Differing Site Conditions

images In my last blog post, I promised to discuss issues surrounding differing site conditions as they related to the Forest City opinion handed down by the Colorado Court of Appeals.  Since that post, another case out of California further eroded the concept of privity in the context of differing site conditions.

AIA contract documents generally include a differing site condition provision which provides that if the contractor encounters concealed physical conditions that differ materially from those indicated in the contract documents, or that differ materially from those ordinarily found to exist the contractor is entitled to some equitable adjustment in the contract.

Many presume that such a clause protects the contractor from liability because the parties can merely request a change order if differing conditions are encountered.  However, as illustrated in Apex Directional Drilling LLC v. SHN Consulting Engineers & Geologists, Inc. change orders for differing site conditions may not be easy to come by – and the designer may not be able to assert lack of privity as a defense to claims of misrepresentation.

The city of Eureka, California solicited bids for the installation of a new wastewater pipeline.  Bids relied on and engineer’s study based on the results of a single test bore, which was drilled outside the path of the planned pipeline.  Immediately after beginning work, the contractor with the winning bid encountered severe adverse soil conditions.  The contractor struggled to complete the project and brought claims against the project engineer for furnishing misleading information in the geotechnical study.  Despite the fact that the contractor had no contractual relationship with the engineer the court allowed the lawsuit to proceed.

Design professionals and contractors alike should look at project site conditions before they enter into a contract.  Utilize a contract with a well-drafted differing conditions clause to insulate yourself from the risk of assuming liability for unexpected conditions that may be encountered – and from third party claims for misrepresentation claims arising from conditions which you could not have been aware during the design phase.     Some owners try to get the best of both worlds by including detailed site information yet disclaiming the reliability of such information in hopes of avoiding claims.  Make your own assessment of the adequacy of information provided and fact check as you are able.  Document the information that was made available to you, or the limitations of the information provided as the case may be.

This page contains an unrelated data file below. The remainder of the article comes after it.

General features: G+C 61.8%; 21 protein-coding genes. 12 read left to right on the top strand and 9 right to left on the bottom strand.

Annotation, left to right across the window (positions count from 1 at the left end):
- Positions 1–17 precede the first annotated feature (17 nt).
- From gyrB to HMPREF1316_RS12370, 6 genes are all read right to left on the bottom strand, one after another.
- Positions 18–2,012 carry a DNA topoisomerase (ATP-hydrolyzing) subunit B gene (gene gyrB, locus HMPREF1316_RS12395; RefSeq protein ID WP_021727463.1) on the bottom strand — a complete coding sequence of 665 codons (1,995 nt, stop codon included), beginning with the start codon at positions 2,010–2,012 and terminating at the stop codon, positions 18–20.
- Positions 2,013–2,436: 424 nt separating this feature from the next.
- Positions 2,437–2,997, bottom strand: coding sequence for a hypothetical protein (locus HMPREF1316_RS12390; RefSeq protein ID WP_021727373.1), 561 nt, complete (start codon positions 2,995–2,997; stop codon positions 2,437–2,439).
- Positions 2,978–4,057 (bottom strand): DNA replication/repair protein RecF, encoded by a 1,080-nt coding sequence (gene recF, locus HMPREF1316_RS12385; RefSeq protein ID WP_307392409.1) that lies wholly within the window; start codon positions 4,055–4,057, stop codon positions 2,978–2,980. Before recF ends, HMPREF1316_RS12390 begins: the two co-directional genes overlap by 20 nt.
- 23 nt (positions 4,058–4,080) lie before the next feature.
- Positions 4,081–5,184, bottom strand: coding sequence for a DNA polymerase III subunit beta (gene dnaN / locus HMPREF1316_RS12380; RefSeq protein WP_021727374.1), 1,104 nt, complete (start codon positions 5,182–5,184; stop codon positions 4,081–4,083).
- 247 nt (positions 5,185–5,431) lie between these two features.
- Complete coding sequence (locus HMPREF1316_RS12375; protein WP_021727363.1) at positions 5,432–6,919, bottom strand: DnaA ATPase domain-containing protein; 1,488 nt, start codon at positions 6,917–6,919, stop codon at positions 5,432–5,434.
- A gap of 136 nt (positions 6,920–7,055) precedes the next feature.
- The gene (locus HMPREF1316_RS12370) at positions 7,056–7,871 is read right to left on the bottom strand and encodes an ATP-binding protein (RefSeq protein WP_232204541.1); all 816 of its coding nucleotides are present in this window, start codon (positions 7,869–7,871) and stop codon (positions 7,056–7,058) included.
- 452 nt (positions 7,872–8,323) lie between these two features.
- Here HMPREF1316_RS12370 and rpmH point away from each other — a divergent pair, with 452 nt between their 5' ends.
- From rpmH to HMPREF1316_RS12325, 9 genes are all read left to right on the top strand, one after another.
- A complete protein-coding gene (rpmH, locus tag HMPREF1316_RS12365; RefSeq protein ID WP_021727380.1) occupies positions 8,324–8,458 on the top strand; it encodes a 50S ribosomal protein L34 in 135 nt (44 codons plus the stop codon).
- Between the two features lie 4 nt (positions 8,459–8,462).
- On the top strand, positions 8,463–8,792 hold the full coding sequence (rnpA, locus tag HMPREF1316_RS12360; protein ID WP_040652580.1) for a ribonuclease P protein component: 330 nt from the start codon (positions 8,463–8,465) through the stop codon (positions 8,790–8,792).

If your design, as in Forest City, is developed to be used on a generic lot or in multiple locations, it would be prudent to include additional contractual provisions stating the limitations of the designer’s knowledge of site conditions.

Yes We YAAG

One of the most cliché statements out there is “take things one step at a time”. If you turn on any post-game interview right now for the NBA playoffs, you will hear someone talk about how they are taking each seven game series “one game at a time” and how they are focused “on just trying to get a little better at each practice”. We get it. If you get out ahead of yourself, the task at hand can come up and bite you. That all being said, I completely subscribe to the “achieve incremental steps en route to a larger goal” philosophy.